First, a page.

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Ways of Seeing was a 1972 BBC television series created chiefly by writer John Berger and producer Mike Dibb, that led to a book of the same name. The series and book criticize traditional Western cultural aesthetics by raising questions about hidden ideologies in visual images. The series is partially a response to Kenneth Clark's Civilisation series, which represents a more traditionalist view of the Western artistic and cultural canon.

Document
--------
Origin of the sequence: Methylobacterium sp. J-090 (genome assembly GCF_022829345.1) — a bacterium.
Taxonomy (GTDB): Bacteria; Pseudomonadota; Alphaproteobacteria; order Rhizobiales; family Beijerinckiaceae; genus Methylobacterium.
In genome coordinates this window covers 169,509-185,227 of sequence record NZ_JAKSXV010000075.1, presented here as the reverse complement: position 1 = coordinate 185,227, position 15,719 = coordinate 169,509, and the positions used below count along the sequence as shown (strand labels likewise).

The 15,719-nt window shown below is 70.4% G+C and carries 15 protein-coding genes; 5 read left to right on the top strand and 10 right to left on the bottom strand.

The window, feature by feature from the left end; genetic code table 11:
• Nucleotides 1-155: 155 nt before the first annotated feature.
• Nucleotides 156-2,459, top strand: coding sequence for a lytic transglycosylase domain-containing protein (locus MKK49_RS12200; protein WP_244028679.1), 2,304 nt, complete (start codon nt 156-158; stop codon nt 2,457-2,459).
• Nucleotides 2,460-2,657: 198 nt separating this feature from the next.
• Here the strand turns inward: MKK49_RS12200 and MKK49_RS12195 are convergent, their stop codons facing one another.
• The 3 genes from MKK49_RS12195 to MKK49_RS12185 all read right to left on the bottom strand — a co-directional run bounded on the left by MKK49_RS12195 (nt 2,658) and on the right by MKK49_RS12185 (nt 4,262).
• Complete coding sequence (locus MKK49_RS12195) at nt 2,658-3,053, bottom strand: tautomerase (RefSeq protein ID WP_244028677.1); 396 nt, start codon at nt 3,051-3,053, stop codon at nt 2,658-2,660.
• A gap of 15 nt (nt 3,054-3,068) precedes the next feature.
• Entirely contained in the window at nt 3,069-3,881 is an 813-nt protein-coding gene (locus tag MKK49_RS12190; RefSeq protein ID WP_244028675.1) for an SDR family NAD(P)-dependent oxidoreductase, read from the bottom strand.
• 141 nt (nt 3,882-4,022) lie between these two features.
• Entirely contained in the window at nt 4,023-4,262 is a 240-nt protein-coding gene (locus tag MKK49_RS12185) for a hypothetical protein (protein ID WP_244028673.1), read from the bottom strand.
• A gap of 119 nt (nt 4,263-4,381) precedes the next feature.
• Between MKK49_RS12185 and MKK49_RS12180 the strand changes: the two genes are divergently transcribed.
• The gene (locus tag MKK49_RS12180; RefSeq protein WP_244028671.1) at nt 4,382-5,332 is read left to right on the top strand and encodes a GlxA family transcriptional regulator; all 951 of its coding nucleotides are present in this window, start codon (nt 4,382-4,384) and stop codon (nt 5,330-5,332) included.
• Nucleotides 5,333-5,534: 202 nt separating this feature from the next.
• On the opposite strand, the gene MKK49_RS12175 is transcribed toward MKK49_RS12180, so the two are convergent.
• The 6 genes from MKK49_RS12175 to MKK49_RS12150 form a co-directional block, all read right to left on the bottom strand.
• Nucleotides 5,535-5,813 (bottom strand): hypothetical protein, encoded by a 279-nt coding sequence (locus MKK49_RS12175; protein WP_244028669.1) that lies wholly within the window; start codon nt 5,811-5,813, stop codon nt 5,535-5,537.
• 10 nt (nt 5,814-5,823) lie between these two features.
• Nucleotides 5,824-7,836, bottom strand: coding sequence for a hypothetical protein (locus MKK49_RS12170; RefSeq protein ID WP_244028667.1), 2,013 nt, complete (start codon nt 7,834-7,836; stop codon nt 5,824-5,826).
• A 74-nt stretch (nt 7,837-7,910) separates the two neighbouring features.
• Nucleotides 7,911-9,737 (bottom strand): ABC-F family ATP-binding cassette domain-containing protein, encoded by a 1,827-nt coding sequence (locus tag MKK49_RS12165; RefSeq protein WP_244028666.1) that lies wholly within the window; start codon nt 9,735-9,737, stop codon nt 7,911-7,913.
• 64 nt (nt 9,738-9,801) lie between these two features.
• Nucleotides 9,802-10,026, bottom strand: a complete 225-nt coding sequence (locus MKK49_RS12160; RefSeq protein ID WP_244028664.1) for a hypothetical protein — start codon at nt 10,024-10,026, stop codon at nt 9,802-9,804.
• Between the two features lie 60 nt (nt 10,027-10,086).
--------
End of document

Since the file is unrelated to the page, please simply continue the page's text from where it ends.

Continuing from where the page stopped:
The book Ways of Seeing was made by Berger and Dibb, along with Sven Blomberg, Chris Fox, and Richard Hollis. The book consists of seven numbered essays: four using words and images; and three essays using only images.The book has contributed to feminist readings of popular culture, through essays that focus particularly on depictions of women in advertisements and oil paintings. Ways of Seeing is considered to be a seminal text for current studies of visual culture and art history.
In this first edition, he examines how a group of children view Caravaggio's painting Christ at Emmaus when not aware of the layers of religious sentiment attached to the famous work.